$$p = b\left[1 - \left(1 - \frac{k}{s}\right)^{1/R}\right]$$

So, are we done? Not really, now we have to take the (n+1)-th power of a decimal number… and we only have integers in Solidity.

There’s a bigger issue though. The initial formula above would give us the price p that we need to pay in collateral tokens (ANT) to obtain k bonded tokens (ANJ). But in order to buy we are probably interested in the opposite, i.e. in knowing how much bonded tokens (ANJ) would we get if we deposit p collateral tokens (ANT) into the curve, so we need to isolate k in that equation, and we get:

$$k = s\left[\left(1 + \frac{p}{b}\right)^\frac{1}{n+1} - 1\right]$$

Do you see the problem? Before we needed the n + 1-th power. Letting aside decimals, this is just iterating multiplication. But now we need to calculate the n + 1-th root. We don’t have roots in Solidity at all.

The problem

Our first reaction was to try to fix the issue, as you can see in this repo. The rest of the article explains the approach we took and how we fight the EVM limitations this time.

But before that, let’s explain why we haven’t used it in production yet.

  • The explanation by Bancor is fair
  • Security and confidence. Bancor contracts had been working on mainnet for long time and, as stated before, the impact of the issue was very low. It would have taken us a lot of time and effort to polish the repo, audit it and make sure it was bullet-proof, for such a sensitive component. You can imagine how bad would a bug in the bonding curve math could be.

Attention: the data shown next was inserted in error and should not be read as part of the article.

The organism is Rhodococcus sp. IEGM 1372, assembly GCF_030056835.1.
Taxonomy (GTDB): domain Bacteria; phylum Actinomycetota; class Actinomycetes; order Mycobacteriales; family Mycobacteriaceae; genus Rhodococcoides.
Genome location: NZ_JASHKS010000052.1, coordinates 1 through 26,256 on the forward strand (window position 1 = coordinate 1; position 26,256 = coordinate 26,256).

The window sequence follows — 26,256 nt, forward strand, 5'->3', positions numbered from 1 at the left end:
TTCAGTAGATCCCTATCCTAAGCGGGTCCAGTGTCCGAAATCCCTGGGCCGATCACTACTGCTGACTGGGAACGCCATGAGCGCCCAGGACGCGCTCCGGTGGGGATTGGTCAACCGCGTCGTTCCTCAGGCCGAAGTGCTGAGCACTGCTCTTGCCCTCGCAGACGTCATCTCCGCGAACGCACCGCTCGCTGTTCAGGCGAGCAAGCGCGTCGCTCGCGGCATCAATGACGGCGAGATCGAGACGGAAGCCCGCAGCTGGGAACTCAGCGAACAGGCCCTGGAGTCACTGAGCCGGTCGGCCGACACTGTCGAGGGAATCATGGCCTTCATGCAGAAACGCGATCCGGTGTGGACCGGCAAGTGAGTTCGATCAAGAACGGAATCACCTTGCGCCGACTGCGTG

We may do this in the future, but at that moment it was not a priority. We still believe that it’s interesting to illustrate the kind of problems you can face when trying to develop smart contracts on Ethereum.

The issue

To overcome this issue of calculating powers and roots, Bancor used a well known technique that consists on using natural logarithms and then exponentiation on base e. So, instead of calculating (1 + k/s)n + 1 we can do:

e(n + 1) ⋅ ln (1 + k/s)

How the heck can this be any better, you may ask. Well, the thing is that here the base for both the exponentiation and the logarithm are fixed, e, and we can apply tables to get approximations, while before you would have had to pre-compute all the combinations for any base and any exponent. Using tables for computing exponentiations and logarithms was a regular practice only 50 years ago. The blockchain, this technology of the future, brought us back to it.